Labour Market

TUC demands could “distort labour market” and lead to higher taxes, says IEA expert


In the Media

Julian Jessop quoted in the Daily Mail

In the Media

Dr Richard Wellings quoted in the Daily Express

Responding to the TUC’s call for a public sector pay rise, Professor Len Shackleton, Editorial and Research Fellow at free market think tank the Institute of Economic Affairs, said: 

“Come rain or shine, you can always rely on the TUC to demand higher pay for public sector workers and an increase in minimum wages.

“Oblivious to the current crisis, they tell us that ‘cutting rises’ in public sector pay would mean less spending power for workers. But without pay restraint public spending will increase still further and this will ultimately mean higher taxes, with somebody else – mainly other workers – having less spending power.

“Higher public sector pay in poorer regions makes it more difficult for private sector employers to recruit workers and makes investment in these areas much less attractive. We need an end to national pay settlements that continue to distort the labour market.

“Although it is important that we recognise the service of key workers in the public sector for their efforts during the pandemic, we should not forget that many private sector workers, such as supermarket employees, farmers, water and electricity workers, have also been on the frontline.”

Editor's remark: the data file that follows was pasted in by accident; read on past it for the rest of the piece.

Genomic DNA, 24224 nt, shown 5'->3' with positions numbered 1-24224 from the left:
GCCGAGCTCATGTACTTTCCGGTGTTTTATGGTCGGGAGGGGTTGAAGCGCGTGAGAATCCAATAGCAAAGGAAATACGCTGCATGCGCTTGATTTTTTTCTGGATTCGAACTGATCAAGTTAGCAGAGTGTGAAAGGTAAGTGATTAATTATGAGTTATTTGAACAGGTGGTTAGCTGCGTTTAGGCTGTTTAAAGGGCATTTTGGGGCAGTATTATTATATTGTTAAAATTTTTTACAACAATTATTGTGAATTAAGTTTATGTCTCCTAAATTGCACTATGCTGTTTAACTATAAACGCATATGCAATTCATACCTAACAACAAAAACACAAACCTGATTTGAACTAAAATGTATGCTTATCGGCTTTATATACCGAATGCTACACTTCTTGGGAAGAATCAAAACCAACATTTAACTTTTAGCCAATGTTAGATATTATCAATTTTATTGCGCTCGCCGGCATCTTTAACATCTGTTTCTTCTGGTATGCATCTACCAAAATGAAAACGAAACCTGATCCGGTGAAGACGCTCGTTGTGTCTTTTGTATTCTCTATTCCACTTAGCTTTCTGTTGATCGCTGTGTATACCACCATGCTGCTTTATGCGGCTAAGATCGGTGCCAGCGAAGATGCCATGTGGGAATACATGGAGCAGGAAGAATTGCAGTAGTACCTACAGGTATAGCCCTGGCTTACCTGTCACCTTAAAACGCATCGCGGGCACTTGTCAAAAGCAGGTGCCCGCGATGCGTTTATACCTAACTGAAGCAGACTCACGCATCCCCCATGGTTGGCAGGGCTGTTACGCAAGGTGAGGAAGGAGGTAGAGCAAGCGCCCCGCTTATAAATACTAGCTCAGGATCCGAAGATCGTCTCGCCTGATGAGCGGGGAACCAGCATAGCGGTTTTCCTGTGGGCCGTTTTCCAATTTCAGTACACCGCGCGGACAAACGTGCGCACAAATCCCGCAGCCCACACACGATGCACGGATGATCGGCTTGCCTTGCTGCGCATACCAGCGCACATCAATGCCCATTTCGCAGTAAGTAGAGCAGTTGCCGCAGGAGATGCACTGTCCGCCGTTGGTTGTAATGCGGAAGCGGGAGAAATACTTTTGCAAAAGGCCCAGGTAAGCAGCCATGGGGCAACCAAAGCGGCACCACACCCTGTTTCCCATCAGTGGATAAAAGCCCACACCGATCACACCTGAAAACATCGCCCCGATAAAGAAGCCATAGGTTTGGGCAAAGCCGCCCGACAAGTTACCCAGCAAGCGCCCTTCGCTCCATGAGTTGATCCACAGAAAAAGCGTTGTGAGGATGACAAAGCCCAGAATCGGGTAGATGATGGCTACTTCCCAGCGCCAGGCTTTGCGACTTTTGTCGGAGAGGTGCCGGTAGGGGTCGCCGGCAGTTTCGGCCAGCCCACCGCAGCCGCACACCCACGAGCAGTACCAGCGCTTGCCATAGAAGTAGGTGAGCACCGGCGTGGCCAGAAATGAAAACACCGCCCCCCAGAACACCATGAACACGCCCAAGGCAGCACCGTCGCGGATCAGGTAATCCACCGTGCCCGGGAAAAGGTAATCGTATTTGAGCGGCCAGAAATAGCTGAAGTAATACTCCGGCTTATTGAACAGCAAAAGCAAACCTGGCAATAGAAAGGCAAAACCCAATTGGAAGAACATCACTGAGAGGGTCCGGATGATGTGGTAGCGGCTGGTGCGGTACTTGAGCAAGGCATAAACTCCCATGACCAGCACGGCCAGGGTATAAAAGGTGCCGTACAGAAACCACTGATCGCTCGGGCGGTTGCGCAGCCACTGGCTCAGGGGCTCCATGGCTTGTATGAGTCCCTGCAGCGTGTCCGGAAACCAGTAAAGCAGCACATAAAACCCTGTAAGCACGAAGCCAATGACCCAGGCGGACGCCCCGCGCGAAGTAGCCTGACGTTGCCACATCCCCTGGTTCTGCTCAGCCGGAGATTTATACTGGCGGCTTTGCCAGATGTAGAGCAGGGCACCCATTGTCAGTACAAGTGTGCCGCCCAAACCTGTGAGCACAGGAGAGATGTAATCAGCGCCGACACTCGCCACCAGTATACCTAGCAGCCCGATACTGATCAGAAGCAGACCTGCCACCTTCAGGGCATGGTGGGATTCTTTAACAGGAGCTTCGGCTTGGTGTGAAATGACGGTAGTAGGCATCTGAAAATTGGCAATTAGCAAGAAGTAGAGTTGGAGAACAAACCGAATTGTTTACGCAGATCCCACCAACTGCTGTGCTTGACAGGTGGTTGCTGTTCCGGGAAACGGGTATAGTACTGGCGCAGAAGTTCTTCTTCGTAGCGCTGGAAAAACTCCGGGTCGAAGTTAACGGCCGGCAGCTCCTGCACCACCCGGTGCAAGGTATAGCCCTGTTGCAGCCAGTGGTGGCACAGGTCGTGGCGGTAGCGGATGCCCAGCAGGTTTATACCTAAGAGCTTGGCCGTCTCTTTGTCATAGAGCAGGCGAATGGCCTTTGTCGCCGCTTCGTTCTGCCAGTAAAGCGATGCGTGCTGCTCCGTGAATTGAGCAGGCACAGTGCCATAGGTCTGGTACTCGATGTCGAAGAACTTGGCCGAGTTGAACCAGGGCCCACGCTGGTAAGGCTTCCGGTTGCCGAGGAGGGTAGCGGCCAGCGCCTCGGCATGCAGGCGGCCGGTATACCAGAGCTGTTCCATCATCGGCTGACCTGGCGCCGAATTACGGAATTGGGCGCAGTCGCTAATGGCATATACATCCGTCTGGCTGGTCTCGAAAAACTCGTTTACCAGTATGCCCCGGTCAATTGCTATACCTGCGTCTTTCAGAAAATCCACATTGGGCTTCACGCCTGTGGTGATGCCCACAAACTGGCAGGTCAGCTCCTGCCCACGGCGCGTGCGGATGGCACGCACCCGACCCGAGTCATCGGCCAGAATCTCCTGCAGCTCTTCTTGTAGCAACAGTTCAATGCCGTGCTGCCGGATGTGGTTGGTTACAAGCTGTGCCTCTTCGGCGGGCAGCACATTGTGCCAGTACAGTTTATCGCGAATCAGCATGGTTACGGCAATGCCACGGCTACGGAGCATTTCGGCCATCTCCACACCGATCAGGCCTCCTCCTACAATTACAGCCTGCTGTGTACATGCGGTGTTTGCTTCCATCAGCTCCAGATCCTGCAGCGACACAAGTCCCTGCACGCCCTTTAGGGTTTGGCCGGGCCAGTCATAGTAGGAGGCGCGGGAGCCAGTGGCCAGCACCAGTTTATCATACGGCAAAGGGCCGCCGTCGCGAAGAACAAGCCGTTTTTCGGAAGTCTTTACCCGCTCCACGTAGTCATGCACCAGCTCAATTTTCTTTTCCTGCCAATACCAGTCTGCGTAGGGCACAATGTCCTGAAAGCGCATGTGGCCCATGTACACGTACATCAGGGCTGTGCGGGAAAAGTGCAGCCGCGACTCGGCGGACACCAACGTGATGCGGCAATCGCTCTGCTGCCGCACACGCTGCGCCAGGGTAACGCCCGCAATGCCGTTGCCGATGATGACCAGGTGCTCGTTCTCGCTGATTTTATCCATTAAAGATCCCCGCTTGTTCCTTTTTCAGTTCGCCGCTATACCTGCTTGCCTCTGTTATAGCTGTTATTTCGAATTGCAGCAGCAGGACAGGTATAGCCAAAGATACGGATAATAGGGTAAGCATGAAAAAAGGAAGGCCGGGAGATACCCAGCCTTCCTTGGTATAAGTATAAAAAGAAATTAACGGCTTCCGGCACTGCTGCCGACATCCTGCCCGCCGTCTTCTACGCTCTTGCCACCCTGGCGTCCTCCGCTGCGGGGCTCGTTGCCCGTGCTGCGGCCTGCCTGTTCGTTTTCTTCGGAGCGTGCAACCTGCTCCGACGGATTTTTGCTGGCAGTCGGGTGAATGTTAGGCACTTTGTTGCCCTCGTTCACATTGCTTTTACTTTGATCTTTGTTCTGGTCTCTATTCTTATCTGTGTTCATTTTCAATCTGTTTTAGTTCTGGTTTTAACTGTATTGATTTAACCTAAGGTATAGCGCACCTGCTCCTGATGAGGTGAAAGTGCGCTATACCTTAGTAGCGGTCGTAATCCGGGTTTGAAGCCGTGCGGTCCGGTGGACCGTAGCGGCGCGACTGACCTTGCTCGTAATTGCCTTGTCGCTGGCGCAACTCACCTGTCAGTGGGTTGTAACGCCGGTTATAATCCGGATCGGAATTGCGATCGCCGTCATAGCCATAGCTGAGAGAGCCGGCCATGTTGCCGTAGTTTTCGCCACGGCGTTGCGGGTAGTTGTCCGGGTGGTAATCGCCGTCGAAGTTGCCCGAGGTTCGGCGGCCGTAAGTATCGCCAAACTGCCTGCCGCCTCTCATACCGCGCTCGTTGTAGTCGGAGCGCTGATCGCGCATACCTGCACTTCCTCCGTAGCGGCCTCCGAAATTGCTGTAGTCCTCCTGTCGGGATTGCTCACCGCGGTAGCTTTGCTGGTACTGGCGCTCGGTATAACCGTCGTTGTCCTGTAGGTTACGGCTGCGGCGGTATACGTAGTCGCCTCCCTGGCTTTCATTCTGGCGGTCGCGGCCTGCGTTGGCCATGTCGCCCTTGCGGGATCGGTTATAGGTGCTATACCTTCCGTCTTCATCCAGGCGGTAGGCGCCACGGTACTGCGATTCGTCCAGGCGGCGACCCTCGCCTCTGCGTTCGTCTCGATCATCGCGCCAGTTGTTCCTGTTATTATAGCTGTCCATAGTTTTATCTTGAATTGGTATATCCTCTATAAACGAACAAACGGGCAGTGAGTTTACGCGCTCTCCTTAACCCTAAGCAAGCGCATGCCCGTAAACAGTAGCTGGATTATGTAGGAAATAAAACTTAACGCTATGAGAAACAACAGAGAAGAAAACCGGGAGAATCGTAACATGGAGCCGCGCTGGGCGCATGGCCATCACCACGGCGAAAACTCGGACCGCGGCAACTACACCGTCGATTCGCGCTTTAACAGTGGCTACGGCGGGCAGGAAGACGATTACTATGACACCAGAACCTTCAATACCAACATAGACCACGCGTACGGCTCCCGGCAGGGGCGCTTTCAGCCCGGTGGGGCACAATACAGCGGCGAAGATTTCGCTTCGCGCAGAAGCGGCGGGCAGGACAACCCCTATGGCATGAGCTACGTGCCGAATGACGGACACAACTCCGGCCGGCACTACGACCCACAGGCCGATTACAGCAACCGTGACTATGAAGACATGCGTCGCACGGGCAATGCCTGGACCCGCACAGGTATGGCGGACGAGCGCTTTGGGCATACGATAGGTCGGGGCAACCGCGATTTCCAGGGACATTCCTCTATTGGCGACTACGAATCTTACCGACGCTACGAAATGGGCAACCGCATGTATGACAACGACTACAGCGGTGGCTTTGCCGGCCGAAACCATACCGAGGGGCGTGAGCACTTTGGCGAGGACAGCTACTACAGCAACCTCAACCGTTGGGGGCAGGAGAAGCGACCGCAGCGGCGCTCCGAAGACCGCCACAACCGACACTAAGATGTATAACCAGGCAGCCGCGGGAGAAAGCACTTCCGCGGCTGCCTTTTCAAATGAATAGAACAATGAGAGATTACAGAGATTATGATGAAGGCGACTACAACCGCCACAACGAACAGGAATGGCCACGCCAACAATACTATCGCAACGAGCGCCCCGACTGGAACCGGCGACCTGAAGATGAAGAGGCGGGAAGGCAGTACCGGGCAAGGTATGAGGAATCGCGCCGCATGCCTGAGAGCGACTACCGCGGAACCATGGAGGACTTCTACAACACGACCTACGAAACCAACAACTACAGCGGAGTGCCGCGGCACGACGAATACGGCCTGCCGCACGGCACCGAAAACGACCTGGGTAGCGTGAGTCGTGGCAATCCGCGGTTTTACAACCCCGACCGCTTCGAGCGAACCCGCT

Reacting to demands by the TUC for a minimum wage increase, Professor Len Shackleton said:

This policy is unlikely to help a recovery in employment, particularly as the TUC wants a minimum of £10 an hour for all workers, whatever their age.

“For those under 18 this would more than double their current minimum hourly rates. Do TUC researchers truly believe this will not have an impact on employment prospects for the young?

“As for poorer regions, the National Living Wage is already around 70 per cent of median hourly pay in the North East, while it is well under 50 per cent in London. A big increase in minimum wages across the country would again damage private sector employment disproportionately.”


Notes to editors

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For more IEA reading on public sector pay, click here.

The mission of the Institute of Economic Affairs is to improve understanding of the fundamental institutions of a free society by analysing and expounding the role of markets in solving economic and social problems. The IEA is a registered educational charity and independent of all political parties.